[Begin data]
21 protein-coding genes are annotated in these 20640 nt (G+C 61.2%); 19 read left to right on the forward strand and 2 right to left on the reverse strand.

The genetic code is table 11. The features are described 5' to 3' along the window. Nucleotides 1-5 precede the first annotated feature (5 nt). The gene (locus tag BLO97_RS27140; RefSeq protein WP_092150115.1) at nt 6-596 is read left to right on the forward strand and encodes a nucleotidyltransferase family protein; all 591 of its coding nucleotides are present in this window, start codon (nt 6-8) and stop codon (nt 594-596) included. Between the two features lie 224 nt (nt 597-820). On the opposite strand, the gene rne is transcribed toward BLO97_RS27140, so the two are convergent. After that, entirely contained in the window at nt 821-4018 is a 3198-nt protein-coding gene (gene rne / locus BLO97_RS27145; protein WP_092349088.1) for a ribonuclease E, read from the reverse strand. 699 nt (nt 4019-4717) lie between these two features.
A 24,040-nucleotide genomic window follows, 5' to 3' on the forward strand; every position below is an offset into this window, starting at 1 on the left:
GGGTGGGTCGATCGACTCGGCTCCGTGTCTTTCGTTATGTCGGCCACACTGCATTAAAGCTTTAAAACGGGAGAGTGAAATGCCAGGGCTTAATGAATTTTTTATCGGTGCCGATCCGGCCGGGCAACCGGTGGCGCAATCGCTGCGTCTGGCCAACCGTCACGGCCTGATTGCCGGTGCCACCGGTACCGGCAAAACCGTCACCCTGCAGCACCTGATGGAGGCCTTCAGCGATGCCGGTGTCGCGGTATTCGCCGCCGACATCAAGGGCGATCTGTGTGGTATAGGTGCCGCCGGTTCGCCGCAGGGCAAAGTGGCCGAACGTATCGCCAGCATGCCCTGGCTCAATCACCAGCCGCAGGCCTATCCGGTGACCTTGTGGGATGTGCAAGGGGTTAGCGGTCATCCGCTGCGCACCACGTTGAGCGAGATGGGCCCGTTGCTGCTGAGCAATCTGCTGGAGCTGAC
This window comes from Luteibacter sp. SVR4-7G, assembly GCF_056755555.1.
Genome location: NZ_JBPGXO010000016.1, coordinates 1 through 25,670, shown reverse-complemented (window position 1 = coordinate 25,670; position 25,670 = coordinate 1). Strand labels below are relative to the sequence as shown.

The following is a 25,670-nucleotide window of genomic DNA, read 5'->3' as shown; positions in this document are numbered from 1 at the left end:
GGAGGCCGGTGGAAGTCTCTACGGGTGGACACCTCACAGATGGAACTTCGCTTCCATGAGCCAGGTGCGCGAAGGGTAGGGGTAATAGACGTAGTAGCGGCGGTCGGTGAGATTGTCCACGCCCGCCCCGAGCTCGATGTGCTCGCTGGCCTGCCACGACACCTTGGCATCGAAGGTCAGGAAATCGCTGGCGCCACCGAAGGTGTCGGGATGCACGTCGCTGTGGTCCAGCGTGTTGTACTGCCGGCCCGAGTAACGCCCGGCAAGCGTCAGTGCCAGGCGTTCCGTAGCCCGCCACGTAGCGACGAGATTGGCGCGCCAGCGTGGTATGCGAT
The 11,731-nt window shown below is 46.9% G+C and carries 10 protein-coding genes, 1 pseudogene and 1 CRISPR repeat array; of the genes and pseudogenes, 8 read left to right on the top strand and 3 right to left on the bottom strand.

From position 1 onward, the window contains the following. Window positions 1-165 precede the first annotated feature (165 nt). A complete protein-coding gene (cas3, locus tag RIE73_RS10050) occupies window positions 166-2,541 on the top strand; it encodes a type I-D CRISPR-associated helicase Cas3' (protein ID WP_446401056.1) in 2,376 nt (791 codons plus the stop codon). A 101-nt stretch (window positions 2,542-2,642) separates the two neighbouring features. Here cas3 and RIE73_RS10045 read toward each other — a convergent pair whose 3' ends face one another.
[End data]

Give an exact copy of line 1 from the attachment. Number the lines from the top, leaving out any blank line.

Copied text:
21 protein-coding genes are annotated in these 20640 nt (G+C 61.2%); 19 read left to right on the forward strand and 2 right to left on the reverse strand.